Britain will continue to obey EU rules on negotiating trade deals as long as it remains a full-fledged member of the bloc, finance minister Philip Hammond said on Friday.
Chancellor of the Exchequer Hammond said playing by the rules was in “our DNA,” just hours before British Prime Minister Theresa May was to sit down with US President Donald Trump to begin drawing up a free trade deal linking the countries after the UK leaves the European Union.
May’s visit to Washington has ruffled feathers in Europe as it would be a violation of European Union treaties for a member state to negotiate trade deals independently of the bloc.
“Britain remains a fully engaged member of the European Union,” Hammond said in response to a question on May’s visit as he arrived for talks with EU finance ministers in Brussels.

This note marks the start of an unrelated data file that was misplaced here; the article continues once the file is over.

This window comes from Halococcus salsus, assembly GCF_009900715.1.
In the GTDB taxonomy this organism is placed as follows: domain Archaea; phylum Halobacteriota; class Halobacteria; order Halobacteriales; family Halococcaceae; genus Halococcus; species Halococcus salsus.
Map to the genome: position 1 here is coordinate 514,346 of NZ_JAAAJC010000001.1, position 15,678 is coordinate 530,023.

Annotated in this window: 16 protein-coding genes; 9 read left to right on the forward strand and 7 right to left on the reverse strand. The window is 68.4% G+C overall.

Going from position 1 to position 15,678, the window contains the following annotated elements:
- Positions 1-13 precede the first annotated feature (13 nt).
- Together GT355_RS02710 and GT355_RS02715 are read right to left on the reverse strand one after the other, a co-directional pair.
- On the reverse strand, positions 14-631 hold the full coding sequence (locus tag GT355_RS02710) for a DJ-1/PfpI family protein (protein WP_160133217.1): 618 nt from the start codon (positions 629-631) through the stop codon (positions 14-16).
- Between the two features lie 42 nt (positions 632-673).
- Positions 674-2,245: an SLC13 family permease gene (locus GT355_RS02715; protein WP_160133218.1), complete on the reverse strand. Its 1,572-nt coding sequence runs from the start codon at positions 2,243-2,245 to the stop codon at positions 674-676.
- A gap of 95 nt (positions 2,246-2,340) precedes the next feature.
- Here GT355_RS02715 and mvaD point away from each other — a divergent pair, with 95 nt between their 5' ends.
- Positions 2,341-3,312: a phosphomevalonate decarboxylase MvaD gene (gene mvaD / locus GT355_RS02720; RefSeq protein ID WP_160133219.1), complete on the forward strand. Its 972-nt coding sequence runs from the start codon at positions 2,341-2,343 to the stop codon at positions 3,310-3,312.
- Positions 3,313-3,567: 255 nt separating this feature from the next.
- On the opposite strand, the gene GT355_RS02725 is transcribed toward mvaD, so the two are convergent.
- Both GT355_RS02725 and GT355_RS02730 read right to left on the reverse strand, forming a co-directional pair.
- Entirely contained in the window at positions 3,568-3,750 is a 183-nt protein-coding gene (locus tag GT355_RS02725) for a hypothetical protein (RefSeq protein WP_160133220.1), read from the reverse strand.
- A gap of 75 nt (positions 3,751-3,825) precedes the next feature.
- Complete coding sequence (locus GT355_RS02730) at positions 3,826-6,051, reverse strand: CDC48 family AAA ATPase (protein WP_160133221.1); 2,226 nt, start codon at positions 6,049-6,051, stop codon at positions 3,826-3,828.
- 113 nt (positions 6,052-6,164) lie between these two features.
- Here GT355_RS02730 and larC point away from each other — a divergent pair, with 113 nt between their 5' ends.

Britain, which voted to quit the EU in June, is expected to launch two years of fraught exit negotiations in late March but will remain a bloc member until the divorce is done.
In the meantime, May’s government is keen to start talks on a US-UK free trade agreement as soon as possible, seeing bilateral accords as the best hope of softening the blow of leaving Europe’s single market of 500 million consumers.
The British government will “continue to abide by the rules and regulations and the laws of the European Union for so long as we are members,” Hammond said.
“Its in our DNA, it’s in the way we do things in the UK. We will comply fully with the rules,” he said.
The EU’s chief Brexit negotiator Michel Barnier on Wednesday said Britain was free to “discuss” its future trade relationship with the United States but remained bound by EU treaties as long as it is a member of the bloc.
The British government has already laid the groundwork for future free trade negotiations with India, Australia and New Zealand.